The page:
Compassionate towards strangers

by Bp José Luis IMC

Bishop’s address to the students graduating
at Good Shepherd Catholic College of Health Sciences

“Coming to the graduating students, I would like to add a word which comes from our Christian faith.

Your life has certainly been marked by prayer:

  • When you chose to come to the college, you prayed, to get a place
  • When you wrote exams, certainly you prayed you would pass 
  • As you were studying, I hope you prayed for those who were paying the fees
  • As your studies came to an end, you prayed you would graduate 
  • You will most probably pray that you get a job

Allow me now to invite you to add another prayer:

Pray that the Word of the Lord leads you. In our prayer we normally tell God what we need and how we want it. There is nothing wrong with that. Our weakness is to leave Jesus out from the way we live. In this case from the way we work. We might pray to get a job, we might thank God when we get it, but then we might choose to leave God out of the way we work.

I do hope and pray that – as Christians – you do have a passage that motivates how you want to do your service. The Catholic Nurses Guild chose: “See Jesus in every person”. It is based on Matthew 25:36 “I was sick and you came to visit me”.

I would like to suggest to you the parable of the Good Samaritan (Lk 10). It is an amazing passage because there are 10 verbs showing the compassion of the Good Samaritan:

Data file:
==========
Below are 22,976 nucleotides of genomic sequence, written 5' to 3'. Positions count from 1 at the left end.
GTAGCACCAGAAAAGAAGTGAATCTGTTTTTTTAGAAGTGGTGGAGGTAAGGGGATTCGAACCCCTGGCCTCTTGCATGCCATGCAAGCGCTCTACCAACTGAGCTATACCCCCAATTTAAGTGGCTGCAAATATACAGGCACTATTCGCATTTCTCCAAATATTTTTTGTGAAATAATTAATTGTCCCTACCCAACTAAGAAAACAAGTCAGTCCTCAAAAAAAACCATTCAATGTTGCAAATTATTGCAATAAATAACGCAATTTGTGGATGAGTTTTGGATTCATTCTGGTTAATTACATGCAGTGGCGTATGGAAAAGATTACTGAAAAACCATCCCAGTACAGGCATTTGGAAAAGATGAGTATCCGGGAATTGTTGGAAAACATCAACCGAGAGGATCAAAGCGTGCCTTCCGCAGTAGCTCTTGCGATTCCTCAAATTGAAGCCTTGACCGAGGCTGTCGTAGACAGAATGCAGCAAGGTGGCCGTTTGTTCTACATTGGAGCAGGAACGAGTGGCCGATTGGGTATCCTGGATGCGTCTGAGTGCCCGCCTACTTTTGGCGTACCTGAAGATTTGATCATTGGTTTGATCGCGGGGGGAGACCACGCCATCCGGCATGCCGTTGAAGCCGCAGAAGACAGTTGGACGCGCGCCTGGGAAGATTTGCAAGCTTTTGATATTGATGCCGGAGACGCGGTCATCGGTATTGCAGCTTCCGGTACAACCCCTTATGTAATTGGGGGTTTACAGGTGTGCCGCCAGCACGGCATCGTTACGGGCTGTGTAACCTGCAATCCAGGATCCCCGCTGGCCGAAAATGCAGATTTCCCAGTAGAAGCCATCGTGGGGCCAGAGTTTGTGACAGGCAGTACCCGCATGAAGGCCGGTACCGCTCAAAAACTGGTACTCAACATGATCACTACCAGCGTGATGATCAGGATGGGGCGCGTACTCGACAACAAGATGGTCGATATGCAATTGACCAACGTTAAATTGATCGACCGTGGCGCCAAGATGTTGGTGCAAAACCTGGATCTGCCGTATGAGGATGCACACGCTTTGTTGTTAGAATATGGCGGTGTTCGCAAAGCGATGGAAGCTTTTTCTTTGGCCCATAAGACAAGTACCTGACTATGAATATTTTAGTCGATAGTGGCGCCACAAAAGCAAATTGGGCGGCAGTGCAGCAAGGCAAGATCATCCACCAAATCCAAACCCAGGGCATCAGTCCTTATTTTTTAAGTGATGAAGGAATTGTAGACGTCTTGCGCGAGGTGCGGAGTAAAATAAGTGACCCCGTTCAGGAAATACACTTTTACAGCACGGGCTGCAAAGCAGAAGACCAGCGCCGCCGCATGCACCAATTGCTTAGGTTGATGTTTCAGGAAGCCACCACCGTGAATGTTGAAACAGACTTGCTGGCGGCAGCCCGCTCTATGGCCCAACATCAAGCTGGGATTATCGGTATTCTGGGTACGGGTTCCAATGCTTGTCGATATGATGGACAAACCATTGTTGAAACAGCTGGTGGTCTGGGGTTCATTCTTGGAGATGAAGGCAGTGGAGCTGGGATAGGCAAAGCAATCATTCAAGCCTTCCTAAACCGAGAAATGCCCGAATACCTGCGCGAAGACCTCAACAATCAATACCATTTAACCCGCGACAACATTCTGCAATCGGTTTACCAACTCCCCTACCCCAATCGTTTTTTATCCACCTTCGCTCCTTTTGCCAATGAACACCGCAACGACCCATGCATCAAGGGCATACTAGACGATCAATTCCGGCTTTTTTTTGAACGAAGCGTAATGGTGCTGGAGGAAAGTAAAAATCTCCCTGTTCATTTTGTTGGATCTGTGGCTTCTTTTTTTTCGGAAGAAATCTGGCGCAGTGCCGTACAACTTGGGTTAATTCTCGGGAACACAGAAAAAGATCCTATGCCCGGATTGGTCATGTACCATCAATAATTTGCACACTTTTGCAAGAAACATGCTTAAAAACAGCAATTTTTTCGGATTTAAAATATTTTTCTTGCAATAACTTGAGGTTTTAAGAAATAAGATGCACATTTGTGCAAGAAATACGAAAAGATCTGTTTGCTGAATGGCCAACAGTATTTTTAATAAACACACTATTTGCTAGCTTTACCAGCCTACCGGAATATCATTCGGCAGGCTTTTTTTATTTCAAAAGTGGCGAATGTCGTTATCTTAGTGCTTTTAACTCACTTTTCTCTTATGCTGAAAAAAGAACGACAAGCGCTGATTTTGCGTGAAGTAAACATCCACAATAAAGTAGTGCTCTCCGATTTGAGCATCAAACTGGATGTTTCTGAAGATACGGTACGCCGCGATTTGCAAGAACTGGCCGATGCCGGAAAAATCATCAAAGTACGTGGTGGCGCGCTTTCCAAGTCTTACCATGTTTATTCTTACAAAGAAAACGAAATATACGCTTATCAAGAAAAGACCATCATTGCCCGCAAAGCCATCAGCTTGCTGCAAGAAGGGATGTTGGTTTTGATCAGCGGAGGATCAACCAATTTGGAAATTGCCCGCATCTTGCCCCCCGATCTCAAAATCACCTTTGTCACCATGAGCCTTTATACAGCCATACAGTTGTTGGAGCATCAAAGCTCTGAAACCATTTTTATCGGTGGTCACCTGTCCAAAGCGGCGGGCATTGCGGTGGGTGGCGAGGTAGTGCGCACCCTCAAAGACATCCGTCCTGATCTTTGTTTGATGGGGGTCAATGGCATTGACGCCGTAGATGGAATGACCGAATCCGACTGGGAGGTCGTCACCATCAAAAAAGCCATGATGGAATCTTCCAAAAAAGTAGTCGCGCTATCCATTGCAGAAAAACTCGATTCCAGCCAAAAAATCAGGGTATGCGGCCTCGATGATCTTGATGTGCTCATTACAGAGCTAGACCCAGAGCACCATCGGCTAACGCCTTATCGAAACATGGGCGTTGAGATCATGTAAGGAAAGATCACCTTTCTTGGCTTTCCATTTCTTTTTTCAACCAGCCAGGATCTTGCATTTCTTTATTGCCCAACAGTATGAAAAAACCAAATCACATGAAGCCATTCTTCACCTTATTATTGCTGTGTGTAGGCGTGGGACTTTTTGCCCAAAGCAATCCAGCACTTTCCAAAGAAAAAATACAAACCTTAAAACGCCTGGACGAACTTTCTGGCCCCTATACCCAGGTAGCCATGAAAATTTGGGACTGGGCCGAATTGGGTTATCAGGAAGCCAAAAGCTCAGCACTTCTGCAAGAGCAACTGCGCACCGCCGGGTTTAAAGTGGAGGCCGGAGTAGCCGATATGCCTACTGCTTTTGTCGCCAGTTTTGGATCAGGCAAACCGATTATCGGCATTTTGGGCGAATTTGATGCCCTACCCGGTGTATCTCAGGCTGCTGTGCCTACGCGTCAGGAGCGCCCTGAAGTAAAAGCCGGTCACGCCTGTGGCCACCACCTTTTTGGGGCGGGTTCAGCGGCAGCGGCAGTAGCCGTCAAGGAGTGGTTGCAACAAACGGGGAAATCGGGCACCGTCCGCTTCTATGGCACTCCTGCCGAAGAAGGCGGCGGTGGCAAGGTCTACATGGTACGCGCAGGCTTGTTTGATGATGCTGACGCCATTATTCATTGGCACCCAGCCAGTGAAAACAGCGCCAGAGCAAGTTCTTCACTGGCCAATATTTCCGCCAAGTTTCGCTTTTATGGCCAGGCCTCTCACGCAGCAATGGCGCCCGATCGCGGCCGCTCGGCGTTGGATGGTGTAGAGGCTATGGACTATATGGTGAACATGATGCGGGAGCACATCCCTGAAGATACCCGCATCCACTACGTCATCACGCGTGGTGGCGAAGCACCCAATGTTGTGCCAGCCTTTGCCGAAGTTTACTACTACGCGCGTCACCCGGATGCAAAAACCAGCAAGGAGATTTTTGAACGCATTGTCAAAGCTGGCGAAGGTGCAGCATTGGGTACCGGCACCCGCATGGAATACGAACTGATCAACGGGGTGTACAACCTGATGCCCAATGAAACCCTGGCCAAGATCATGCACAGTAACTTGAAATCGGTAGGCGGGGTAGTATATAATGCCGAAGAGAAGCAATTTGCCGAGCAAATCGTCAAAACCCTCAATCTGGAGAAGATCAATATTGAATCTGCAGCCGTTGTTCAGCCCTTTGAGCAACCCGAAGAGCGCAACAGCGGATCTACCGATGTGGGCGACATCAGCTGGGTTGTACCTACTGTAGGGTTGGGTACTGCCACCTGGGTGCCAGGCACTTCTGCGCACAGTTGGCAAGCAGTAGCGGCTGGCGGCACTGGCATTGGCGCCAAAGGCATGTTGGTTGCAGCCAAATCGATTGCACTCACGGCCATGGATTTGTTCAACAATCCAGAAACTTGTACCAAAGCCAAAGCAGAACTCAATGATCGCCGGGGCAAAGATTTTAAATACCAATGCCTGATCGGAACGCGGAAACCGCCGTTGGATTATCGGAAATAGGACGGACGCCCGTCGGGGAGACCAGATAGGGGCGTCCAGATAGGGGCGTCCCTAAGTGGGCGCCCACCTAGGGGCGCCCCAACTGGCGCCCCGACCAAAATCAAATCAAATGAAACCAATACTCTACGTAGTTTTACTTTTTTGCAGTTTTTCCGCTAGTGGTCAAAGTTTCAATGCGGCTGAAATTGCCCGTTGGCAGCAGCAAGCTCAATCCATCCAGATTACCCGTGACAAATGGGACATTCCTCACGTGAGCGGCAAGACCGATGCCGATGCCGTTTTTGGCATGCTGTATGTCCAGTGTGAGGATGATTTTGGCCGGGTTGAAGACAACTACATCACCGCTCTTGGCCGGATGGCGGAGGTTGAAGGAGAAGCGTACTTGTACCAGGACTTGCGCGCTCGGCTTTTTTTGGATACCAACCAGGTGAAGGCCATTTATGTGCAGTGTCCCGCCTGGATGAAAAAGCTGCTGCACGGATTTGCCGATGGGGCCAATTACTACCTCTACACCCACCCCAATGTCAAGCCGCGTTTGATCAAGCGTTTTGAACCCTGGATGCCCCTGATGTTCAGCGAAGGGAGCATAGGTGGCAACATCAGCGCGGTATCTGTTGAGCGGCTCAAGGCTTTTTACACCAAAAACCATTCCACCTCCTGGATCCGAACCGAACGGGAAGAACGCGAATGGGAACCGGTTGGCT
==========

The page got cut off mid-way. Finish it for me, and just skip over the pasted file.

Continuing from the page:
• went to him
  • bandaged his wounds, 
  • poured on them oil and wine, 
  • put the man on his own donkey (he had to then walk next to it)
  • brought him to an inn 
  • took care of him 
  • stayed with him all night 
  • in the morning he took out his own money 
  • promised to be back and 
  • to reimburse any extra expense

All this for a complete stranger! 

The Good Samaritan does not know if that man by the road was robbed or if he himself is the thief who got beaten up. He does not know if he was violent or a victim of violence. The Good Samaritan only knows that this man needs help and he chose to have compassion.

The parable is – in fact – a picture of Jesus himself. Jesus is the Good Samaritan who comes to us and cares for us no matter our gifts or weaknesses.

This is now your call:

be the ones who sees Jesus in every person
and work in such a way
that people that come to you may see Jesus
– the Good Samaritan – in you.

May you hear this call and respond to it generously: not just with your knowledge and skills but with a compassionate heart. The anguish that the sick experience, calls for care from the heart and from our faith.

Finally, I congratulate you on successfully achieving your training goals at the college. I also offer a word of congratulations to all who have given you the necessary moral, material and financial support. Your success is also their success. Last but not least, may I thank the College Principal and her team for another cohort of college graduates.

God Bless you all!”